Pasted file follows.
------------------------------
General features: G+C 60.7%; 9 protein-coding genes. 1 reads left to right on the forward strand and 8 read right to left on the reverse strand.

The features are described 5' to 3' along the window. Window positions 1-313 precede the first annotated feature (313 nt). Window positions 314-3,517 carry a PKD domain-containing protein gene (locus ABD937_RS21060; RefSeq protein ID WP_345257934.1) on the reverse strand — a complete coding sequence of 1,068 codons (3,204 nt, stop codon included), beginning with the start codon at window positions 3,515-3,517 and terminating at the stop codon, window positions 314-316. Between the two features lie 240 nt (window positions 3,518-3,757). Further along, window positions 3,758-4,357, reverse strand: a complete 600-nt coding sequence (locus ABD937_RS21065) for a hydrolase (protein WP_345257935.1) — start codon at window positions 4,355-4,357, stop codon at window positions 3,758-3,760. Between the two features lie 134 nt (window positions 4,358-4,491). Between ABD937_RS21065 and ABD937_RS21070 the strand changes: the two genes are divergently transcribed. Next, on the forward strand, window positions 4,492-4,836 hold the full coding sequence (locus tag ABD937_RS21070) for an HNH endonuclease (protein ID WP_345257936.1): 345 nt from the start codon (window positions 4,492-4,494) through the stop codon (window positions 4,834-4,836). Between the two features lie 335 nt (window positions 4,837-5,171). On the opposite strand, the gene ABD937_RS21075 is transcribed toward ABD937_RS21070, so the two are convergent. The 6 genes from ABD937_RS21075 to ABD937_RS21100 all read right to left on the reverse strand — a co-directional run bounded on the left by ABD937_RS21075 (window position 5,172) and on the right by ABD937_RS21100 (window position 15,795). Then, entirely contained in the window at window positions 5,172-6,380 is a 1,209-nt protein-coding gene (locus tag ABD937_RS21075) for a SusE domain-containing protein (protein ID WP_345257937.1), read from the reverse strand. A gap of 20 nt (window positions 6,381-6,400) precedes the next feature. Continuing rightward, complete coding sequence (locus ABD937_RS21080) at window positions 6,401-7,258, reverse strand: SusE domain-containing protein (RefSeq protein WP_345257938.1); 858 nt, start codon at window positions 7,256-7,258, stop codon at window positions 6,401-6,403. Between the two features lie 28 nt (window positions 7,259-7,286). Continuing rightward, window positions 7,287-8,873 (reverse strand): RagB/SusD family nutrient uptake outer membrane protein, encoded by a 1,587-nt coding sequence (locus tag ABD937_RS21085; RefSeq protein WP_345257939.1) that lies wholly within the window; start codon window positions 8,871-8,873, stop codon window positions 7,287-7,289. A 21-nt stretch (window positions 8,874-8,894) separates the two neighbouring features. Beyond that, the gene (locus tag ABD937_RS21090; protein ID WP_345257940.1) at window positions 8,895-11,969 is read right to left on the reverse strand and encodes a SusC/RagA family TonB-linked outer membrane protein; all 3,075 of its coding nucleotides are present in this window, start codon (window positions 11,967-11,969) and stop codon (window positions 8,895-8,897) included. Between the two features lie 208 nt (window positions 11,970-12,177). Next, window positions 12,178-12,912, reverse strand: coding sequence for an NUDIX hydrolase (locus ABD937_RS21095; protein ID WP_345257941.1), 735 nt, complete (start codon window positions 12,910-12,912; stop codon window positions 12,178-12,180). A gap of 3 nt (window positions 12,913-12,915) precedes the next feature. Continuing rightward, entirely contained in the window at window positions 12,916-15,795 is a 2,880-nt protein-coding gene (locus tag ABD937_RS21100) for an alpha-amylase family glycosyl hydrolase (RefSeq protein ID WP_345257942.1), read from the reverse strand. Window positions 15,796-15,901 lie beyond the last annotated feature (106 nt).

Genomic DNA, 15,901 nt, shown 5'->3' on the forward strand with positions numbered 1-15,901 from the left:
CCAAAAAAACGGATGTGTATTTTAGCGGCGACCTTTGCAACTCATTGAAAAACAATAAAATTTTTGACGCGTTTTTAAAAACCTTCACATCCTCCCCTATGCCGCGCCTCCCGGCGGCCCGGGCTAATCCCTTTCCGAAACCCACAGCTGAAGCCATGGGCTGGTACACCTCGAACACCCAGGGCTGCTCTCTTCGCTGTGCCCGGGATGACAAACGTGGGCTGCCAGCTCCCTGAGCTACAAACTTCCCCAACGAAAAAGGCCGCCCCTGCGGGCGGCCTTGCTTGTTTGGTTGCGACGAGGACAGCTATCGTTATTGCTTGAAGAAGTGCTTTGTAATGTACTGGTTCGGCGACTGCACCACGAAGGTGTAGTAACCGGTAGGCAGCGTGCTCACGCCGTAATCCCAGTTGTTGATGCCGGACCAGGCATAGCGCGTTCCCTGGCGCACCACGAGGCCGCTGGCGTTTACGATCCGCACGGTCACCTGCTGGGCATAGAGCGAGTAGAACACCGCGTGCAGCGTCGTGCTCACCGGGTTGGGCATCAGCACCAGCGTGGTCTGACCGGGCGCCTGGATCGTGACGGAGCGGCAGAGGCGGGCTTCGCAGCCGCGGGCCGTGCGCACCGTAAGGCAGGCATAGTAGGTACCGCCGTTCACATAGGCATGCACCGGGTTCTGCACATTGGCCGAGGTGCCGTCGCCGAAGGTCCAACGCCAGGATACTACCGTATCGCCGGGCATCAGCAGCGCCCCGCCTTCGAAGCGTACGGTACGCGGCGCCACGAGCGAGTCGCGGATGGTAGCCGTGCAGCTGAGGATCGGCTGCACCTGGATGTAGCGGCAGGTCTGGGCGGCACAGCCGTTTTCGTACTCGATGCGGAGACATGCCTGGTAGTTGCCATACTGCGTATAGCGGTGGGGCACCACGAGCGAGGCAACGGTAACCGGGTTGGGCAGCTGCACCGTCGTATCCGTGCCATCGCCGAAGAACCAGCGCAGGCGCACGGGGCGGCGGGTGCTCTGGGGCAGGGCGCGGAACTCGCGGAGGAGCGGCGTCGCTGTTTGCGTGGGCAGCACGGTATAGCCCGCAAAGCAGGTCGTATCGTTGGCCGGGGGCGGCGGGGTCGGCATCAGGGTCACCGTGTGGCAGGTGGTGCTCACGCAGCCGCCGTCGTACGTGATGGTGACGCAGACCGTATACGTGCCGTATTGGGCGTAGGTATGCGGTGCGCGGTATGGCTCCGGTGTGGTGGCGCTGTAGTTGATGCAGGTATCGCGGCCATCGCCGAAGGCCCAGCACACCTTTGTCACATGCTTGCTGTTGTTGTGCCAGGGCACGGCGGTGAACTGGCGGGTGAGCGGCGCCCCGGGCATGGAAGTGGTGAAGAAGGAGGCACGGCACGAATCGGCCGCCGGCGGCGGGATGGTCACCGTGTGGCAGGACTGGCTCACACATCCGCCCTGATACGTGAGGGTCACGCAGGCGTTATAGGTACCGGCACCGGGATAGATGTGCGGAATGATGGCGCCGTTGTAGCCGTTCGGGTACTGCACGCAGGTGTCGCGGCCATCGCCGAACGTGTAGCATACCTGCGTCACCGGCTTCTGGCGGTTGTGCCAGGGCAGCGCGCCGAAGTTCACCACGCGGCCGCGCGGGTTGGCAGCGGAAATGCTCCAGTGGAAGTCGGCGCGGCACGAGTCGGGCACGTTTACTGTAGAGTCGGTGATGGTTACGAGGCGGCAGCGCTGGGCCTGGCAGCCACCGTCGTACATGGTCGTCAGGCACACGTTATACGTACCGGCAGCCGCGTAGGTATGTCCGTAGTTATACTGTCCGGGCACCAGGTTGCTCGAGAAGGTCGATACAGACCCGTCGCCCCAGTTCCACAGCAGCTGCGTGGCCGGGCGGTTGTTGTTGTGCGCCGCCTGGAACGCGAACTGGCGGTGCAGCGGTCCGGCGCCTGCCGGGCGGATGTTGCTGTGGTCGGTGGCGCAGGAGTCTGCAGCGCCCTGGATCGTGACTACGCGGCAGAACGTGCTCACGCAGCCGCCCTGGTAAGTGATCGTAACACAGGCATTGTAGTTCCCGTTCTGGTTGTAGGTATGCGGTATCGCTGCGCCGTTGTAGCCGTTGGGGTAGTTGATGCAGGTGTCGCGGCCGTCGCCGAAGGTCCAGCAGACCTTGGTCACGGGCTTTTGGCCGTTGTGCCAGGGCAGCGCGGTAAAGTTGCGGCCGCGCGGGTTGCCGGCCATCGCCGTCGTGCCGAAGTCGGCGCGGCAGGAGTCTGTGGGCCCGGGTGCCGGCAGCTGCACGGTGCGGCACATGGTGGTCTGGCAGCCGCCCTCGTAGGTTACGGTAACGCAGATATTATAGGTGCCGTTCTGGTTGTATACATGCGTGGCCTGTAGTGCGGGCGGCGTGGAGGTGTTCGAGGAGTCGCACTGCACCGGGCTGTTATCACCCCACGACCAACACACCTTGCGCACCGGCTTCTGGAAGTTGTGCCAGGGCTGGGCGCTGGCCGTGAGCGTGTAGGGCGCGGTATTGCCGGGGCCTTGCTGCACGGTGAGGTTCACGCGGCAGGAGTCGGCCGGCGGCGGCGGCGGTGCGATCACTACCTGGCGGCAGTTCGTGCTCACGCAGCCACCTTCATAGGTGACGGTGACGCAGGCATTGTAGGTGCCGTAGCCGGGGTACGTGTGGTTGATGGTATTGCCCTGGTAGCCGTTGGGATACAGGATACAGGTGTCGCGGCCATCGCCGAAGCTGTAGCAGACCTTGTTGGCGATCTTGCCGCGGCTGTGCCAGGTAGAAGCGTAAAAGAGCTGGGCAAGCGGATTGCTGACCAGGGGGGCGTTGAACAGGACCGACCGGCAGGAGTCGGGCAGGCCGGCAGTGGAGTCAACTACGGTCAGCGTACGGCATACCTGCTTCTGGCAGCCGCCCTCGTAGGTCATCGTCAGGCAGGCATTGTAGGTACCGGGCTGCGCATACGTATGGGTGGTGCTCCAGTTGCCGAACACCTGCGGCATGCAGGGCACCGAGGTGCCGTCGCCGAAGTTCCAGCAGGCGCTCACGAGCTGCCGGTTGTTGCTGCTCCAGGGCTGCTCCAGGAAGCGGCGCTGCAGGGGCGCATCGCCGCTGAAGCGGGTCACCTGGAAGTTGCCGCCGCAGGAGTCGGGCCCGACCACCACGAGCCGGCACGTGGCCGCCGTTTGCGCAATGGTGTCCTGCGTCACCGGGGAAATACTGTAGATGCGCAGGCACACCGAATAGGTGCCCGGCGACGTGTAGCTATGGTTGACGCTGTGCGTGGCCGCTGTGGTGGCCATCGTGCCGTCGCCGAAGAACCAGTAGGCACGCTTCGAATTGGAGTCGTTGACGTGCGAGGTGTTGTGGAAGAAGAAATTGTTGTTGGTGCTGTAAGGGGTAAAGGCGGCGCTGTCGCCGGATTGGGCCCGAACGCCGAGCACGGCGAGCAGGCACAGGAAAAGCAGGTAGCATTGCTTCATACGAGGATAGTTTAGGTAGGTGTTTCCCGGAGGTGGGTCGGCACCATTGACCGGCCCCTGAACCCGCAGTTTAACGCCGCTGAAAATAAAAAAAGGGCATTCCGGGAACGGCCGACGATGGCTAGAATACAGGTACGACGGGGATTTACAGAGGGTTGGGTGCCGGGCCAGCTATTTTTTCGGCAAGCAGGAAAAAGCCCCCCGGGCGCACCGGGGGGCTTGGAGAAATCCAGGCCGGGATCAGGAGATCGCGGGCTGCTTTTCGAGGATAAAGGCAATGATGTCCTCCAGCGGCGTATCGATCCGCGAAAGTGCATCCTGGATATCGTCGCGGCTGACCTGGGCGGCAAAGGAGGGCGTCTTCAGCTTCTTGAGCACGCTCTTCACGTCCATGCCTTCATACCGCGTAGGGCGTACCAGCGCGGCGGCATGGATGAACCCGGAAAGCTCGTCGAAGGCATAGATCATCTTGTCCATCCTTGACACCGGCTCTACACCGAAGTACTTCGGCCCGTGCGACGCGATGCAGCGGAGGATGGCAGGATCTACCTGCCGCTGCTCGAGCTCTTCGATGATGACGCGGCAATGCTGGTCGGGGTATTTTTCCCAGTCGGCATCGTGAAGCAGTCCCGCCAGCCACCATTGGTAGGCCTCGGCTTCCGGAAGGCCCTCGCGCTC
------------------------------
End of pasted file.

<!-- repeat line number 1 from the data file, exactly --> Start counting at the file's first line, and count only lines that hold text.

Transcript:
General features: G+C 60.7%; 9 protein-coding genes. 1 reads left to right on the forward strand and 8 read right to left on the reverse strand.